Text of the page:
The Public Relations Officer (PRO) of the Accra Regional Police Command, Deputy Superintendent of Police (DSP) Mrs Effia Tenge, has advised police officers in the Ghana Police Service to protect their personal image and that of the GPS as they performed their duties.
She said police officers, by their training, must be held in high esteem in the way they did things, stressing that: “The kind of things you do alone have a long way to talk about you and police officers should not step on the toes of the people.
“Don’t leave your image sinking as police officers. We are there to serve the public and we need to serve them well with truth and integrity. Let us revise our way of doing things and protect our hard-won reputation in society.”
Mrs Efia Tenge was addressing selected police officers from Akuapem North, Yilo Krobo, Asuogyaman in the Eastern Region and North Tongu in the Volta Region during a sensitisation workshop for police officers on Anti-Corruption at Star Villar at Kpong in the Lower Manya Krobo Municipality.
The programme, which was on the theme: “Together against corruption”, was organised by Socioserve-Ghana, a non-governmental organisation (NGO), with funding from STAR-Ghana.
“Whenever and wherever we find ourselves as police officers, we communicate and, therefore, let us watch the way we communicate to the general public, scan the environment and know what to say where,’’ the police PRO added.
The participants were taken through topics such as manifestation of corruption, anti-corruption laws in Ghana, the police and the issue of corruption, mechanisms for reporting corruption and communication and corporate reputation under the police transformation agenda, among others.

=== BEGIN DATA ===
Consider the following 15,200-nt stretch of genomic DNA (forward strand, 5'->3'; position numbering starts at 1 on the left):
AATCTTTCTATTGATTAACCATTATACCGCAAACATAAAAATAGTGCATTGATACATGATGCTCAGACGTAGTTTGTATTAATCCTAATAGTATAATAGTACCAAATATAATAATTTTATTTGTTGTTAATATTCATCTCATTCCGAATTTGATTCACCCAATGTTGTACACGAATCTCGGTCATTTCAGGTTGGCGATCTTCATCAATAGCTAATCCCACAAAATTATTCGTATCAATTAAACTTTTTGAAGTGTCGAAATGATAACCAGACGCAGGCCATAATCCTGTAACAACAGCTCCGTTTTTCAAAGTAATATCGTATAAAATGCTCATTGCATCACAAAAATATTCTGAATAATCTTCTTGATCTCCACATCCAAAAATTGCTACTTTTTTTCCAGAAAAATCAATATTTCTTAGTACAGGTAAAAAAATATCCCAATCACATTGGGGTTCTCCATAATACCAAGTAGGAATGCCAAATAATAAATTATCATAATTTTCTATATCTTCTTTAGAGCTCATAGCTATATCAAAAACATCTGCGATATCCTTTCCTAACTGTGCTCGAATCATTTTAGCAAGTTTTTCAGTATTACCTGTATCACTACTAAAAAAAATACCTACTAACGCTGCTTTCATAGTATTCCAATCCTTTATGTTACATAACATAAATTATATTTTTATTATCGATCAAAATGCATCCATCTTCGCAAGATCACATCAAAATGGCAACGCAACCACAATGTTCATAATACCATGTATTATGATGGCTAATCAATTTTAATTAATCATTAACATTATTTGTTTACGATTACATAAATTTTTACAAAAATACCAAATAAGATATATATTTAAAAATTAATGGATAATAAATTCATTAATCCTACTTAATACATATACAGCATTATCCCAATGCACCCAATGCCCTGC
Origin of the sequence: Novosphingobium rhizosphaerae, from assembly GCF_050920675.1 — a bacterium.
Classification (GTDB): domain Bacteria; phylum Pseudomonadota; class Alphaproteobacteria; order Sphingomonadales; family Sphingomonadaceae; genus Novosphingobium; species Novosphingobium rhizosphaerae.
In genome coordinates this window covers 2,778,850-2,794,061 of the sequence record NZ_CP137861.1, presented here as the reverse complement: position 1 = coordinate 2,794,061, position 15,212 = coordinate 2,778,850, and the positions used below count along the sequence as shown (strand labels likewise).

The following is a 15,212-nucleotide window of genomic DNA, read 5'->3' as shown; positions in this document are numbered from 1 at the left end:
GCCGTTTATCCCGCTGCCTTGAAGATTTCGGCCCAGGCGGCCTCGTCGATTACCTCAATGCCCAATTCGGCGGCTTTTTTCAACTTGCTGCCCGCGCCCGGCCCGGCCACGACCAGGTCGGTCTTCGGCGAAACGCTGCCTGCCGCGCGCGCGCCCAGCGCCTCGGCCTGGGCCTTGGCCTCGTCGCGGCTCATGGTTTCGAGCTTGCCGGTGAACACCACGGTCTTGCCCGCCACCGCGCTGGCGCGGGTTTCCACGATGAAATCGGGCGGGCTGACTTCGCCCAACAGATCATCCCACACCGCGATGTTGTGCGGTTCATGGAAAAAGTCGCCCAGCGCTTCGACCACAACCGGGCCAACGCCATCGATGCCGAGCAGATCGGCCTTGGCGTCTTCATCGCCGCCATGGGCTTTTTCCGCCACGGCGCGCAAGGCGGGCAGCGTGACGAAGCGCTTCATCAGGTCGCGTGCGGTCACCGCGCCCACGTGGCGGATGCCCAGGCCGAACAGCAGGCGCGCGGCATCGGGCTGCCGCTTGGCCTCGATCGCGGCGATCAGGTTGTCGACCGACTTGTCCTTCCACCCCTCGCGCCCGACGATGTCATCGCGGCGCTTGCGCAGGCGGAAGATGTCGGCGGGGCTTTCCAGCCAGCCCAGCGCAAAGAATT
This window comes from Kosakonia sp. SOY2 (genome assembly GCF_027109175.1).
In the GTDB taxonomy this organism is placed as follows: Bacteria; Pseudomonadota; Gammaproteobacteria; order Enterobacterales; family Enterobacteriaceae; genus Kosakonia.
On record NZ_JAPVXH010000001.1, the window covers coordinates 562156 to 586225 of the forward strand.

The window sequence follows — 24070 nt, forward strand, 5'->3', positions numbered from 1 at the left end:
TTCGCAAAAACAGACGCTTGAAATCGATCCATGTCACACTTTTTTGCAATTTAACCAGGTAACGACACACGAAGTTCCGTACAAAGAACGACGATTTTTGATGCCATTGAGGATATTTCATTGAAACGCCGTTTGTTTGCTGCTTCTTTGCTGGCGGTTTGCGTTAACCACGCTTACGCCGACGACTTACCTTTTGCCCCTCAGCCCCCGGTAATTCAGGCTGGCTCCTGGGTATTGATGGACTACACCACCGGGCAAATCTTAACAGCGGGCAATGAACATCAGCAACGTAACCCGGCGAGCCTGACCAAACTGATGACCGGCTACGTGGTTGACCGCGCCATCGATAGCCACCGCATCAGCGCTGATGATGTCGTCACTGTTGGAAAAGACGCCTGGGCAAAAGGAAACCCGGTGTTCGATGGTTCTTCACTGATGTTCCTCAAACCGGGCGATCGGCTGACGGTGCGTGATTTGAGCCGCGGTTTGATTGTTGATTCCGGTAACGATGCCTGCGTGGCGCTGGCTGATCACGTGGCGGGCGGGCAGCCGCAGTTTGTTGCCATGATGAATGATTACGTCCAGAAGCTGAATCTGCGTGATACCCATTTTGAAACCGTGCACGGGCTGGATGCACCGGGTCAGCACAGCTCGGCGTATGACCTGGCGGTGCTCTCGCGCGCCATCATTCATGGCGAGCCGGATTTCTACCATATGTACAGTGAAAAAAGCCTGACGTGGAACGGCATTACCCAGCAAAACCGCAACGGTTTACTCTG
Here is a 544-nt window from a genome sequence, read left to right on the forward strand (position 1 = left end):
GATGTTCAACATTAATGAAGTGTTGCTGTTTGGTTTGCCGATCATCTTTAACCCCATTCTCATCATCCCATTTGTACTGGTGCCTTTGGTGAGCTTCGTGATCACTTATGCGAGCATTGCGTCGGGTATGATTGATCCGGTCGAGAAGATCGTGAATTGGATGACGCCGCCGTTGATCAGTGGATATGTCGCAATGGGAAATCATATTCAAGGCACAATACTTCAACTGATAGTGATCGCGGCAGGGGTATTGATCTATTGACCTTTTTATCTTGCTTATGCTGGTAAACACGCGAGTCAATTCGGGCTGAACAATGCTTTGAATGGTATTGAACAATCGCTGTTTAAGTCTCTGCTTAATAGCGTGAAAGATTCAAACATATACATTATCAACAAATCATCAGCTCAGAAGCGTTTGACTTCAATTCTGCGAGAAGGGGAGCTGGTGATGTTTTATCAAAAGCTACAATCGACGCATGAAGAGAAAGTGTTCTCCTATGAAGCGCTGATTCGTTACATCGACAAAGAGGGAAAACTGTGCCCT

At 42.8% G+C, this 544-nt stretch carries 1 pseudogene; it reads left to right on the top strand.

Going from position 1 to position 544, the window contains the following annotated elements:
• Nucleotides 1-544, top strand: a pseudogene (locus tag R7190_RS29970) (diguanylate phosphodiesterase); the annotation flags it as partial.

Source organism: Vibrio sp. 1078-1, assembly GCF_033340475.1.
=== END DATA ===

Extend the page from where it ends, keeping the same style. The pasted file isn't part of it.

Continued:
The police PRO, who handled the topic “communication and corporate reputation under the police transformation agenda” at the workshop, said the police had a unique identity and their body language such as laughter, smiles, winks and the likes spoke volumes of messages, adding: “Since our service is with integrity, we must watch these things in our interactions with the public.”
She mentioned issues that affected police officers such as bail and fees, debt collection, police unlawful shooting, extortion, stealing, robbery, rape, crime in general and taking personal interest in cases investigated, and cautioned that the service would not condone and connive with officers who fell foul of the law.
Mrs Tenge said the training of the police officers alone was not enough but the background of police officers was key, saying “what society has given to the police service is what is going back to society”.
The Programmes Manager of the Ghana Integrity Initiative (GII), Mrs Mary Addah, whose topic was on corruption, said it was very possible to fight corruption if everybody got involved and stressed the need for all stakeholders who had one role or the other to play to help erase the canker from the Ghanaian society.
She said apart from equipping the citizens to say no to corruption, law enforcement agencies and bodies should exhibit the highest level of integrity in the day-to-day performance of their duties in order not to be labelled as being corrupt.
Mrs Addah emphasised that the police must protect its motto: “Service with integrity”, and redeem its image when dealing with the public in a way that would not create room for suspicion.
Mrs Rita Ntoso Ofoe, the Programmes Manager of Socioserve-Ghana, said one of the aims of the programme was to team up with the junior ranks of the Ghana Police Service to change the narrative of the police being perceived to be corrupt.
She said the project was tackling corruption that dealt with traffic regulations and also how swiftly and transparently cases that were reported were dealt with.